Tigers evolved with snow leopards, gene study reveals
The tiger may be more ancient and distinct than we thought.
Tigers are less closely related to lions, leopards and jaguars than these other big cats are to each other, according to a new comprehensive study.
The genetic analysis also reveals the tiger began evolving 3.2 million years ago, and its closest living relative is the equally endangered snow leopard.
The discovery comes as the BBC launches a collection of intimate videos of wild tigers and the threats they face.
Despite the popularity and endangered status of tigers, much remains to be discovered about them, including how they evolved.
It has long been known that the five species of big cat – the tiger, lion, leopard, jaguar and snow leopard, which belong to the Panthera genus – and the two species of clouded leopard are more closely related to each other than to other smaller cats.
But it has been difficult to pin down the exact relationships between them.
So to find out more, scientists Mr Brian Davis, Dr Gang Li and Professor William Murphy conducted an analysis of the DNA of all these species.
By looking at similarities in DNA held in mitochondria and within the sex chromosomes among other places, the researchers found that the five big cat species are related to each other in a different way to previously thought.
Their data strongly suggests that lions, leopards and jaguars are most closely related to each other.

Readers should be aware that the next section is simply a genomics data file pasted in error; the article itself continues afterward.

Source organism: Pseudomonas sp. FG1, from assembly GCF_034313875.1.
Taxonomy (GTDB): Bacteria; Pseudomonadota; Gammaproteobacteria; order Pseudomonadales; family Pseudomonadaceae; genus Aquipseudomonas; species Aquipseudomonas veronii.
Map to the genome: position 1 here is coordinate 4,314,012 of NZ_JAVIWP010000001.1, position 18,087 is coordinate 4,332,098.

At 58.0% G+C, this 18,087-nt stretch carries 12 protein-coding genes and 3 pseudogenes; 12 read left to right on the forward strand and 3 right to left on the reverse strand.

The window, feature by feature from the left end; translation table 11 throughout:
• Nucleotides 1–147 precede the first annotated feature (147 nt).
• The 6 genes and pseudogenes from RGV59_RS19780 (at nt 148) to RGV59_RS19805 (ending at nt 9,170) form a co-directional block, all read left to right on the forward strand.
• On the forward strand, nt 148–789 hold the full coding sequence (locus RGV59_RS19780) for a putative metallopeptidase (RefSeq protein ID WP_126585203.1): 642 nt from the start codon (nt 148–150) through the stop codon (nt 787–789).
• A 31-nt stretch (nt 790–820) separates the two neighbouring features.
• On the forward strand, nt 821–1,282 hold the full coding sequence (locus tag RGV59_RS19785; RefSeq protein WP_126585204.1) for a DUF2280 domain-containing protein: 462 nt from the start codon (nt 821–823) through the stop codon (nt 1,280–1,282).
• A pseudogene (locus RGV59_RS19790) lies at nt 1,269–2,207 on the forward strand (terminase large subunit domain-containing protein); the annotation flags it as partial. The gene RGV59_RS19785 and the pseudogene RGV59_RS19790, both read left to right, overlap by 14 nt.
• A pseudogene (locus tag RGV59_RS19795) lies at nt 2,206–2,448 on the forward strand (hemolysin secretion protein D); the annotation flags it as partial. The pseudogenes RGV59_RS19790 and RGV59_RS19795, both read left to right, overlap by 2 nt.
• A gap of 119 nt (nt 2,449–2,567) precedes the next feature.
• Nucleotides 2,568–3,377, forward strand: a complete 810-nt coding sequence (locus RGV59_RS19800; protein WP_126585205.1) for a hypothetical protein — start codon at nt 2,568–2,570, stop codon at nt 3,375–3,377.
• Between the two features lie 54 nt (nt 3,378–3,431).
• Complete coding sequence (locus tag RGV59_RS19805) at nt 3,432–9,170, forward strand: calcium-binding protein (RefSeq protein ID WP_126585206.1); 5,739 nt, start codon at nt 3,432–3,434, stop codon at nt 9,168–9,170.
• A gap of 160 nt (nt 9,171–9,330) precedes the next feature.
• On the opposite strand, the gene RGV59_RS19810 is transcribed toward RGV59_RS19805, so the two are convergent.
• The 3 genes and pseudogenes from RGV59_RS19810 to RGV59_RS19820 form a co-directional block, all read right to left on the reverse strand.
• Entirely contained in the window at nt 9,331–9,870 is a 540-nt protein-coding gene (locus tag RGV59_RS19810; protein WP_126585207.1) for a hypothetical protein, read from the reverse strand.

Their ancestor split from other cats around 4.3 to 3.8 million years ago.
About 3.6 to 2.5 million years ago, the jaguar began to evolve, while lions and leopards split from one other about 3.1 to 1.95 million years ago.
But the tiger had already emerged by this point.
The ancestor of tigers and snow leopards also branched off around 3.9 million years ago.
The tiger then began to evolve into a unique species toward the end of the Pliocene epoch, about 3.2 million years ago.
That makes the tiger and snow leopard “sister species”, the researchers report in the journal Molecular Phylogenetics and Evolution.
Both tigers and snow leopards are among the world’s most endangered big cats.
Fewer than 3500 tigers are thought to survive in the wild.
One subspecies, the Sumatran tiger, is so enigmatic that the first film of a wild individual was only recorded this year, and Indonesia is considering entrusting them to private individuals for safe-keeping.
Last year, a study revealed that the largest sub species, the Amur tiger, may be on the genetic brink, as so few individuals remain.
TIGERS IN PERIL: FIND OUT MORE